Pulse Air Permeability Testing

A pioneering approach to fabric air permeability measurement that releases a low-pressure pulse of air for realistic and accurate measurement of airtightness of buildings in seconds.

Learn more about Pulse Air Permeability Testing
Temperature sensors

SmartHTC Measured Thermal Performance

A low-cost and non-invasive way of measuring the true thermal performance of a house. It requires temperature and meter data to calculate an accurate heat loss rating over a 3-week period.

Learn more about SmartHTC Measured Thermal Performance

Energy Company Obligation (ECO)

The Energy Company Obligation (ECO) is a government scheme to get energy suppliers to provide grants to eligible homeowners and tenants for installing energy saving products. The aim is to help reduce carbon emissions and tackle fuel poverty by promoting energy saving products or upgrading old inefficient heating systems.

ECO installers and companies that carry out home improvements under ECO need to be registerd with TrustMark who provide technical monitoring of the works.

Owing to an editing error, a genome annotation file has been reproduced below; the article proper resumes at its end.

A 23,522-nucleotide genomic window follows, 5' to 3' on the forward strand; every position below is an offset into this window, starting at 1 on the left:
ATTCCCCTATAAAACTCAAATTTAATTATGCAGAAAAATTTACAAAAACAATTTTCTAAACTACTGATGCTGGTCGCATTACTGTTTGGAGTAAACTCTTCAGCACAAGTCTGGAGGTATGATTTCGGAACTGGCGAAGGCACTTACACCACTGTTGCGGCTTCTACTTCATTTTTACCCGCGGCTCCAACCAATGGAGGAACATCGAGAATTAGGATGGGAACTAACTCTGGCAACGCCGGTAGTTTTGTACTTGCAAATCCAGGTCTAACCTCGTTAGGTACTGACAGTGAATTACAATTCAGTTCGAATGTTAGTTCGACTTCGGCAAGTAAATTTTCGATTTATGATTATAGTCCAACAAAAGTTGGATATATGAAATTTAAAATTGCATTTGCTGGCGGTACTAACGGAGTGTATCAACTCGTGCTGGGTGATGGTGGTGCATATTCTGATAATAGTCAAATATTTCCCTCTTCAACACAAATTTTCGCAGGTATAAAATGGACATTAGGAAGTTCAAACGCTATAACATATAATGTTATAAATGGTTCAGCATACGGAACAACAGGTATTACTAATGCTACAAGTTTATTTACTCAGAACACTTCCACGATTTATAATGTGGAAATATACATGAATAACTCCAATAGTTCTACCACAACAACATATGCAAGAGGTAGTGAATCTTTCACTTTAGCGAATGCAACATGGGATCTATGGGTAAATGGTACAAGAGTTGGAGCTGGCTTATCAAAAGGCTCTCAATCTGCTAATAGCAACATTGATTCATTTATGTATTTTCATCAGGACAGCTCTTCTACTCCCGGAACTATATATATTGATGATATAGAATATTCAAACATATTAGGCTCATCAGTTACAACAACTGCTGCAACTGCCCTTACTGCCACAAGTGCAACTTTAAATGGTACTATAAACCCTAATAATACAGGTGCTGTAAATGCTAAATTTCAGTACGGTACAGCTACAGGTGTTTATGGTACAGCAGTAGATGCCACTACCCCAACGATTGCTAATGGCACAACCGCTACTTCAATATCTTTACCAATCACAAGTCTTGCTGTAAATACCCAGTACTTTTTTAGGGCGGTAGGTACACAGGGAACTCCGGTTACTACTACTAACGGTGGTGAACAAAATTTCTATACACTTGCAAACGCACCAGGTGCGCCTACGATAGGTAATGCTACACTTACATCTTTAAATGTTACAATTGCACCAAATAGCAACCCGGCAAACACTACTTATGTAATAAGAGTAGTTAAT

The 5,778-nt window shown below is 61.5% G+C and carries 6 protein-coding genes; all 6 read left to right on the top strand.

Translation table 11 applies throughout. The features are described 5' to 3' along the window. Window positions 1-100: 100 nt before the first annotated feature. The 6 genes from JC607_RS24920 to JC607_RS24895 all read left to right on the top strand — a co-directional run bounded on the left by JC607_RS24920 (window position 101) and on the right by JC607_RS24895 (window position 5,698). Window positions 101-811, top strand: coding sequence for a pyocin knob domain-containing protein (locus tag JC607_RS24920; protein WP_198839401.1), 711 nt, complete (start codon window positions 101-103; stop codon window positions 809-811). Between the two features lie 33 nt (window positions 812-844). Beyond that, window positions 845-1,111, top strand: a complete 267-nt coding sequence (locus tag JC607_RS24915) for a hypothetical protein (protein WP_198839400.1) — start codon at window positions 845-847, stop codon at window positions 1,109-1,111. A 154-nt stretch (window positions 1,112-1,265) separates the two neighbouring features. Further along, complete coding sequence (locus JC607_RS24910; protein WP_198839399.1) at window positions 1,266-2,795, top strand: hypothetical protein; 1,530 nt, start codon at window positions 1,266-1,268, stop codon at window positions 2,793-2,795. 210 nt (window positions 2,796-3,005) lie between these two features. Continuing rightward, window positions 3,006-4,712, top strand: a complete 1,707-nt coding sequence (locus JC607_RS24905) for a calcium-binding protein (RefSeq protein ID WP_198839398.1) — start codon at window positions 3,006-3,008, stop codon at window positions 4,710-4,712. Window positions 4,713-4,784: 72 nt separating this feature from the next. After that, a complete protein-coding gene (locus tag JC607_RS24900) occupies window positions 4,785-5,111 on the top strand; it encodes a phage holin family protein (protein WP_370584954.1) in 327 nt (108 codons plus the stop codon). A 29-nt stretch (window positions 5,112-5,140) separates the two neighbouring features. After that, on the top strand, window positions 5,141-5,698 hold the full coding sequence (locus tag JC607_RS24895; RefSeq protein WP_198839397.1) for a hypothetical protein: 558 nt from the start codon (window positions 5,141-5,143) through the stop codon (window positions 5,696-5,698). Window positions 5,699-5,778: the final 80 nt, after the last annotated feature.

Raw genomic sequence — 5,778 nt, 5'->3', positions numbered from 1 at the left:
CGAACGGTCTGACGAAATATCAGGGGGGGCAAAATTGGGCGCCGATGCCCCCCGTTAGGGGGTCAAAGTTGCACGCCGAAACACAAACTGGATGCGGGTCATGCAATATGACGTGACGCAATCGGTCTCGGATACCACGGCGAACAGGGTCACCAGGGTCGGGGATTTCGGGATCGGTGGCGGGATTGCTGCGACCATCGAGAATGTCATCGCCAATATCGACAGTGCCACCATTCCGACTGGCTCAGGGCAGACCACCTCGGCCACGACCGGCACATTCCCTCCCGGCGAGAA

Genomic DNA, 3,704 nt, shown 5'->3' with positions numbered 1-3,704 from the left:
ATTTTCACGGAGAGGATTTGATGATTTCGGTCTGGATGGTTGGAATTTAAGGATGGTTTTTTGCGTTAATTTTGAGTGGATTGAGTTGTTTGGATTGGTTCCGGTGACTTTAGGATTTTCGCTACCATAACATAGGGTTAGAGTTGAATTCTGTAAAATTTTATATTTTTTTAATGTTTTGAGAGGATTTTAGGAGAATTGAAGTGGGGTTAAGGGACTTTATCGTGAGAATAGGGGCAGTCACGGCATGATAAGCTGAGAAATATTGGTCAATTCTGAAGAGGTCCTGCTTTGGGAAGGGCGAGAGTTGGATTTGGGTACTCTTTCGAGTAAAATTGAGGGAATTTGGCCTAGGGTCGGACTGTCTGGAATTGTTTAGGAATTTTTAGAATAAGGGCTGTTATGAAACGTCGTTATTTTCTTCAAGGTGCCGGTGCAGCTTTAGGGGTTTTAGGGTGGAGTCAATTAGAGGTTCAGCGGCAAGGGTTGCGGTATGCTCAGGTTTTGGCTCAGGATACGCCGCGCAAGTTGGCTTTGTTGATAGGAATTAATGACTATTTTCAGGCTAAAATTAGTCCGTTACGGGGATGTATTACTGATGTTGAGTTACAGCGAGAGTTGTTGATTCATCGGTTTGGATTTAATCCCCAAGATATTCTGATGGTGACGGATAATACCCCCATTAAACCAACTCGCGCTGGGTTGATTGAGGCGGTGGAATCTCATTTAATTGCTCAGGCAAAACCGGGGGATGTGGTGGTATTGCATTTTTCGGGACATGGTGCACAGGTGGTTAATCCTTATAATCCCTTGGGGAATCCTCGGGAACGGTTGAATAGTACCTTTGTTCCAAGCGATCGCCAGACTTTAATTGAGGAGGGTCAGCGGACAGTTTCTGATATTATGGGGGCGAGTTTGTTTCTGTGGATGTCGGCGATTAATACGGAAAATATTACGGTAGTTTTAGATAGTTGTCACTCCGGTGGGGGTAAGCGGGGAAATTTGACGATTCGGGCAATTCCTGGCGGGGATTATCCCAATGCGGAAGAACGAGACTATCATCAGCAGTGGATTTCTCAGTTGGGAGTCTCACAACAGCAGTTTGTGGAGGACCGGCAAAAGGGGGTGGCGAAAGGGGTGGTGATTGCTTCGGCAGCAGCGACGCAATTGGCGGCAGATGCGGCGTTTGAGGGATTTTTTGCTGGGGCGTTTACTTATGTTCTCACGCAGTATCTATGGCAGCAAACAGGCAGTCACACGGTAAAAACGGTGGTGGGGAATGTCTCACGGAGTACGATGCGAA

Green Homes Grant

The Green Homes Grant scheme was a short-lived government scheme to partly fund certain energy-saving upgrades to homes that closed at the end of March 2021. The scheme offered vouchers, up to the value of £5000, for installing primary measures including:

  • Wall insulation - solid wall (internal or external) or cavity wall insulation
  • Under-floor insulation (solid floor, suspended floor)
  • Loft insulation
  • Flat roof, pitched roof or room in roof insulation
  • Low carbon air-source or ground-source heat pumps
  • Solar thermal
  • Biomas boilers

In addition, secondary measures up to the maximum voucher value, could be funded including:

  • Draught proofing
  • Hot water tank insulation, thermostat and heating controls
  • Double or triple glazing (when replacing single glazing) or secondary glazing (in addition to single glazing)
  • External energy efficient replacement doors (when replacing single glazed doors, or doors installed before 2002)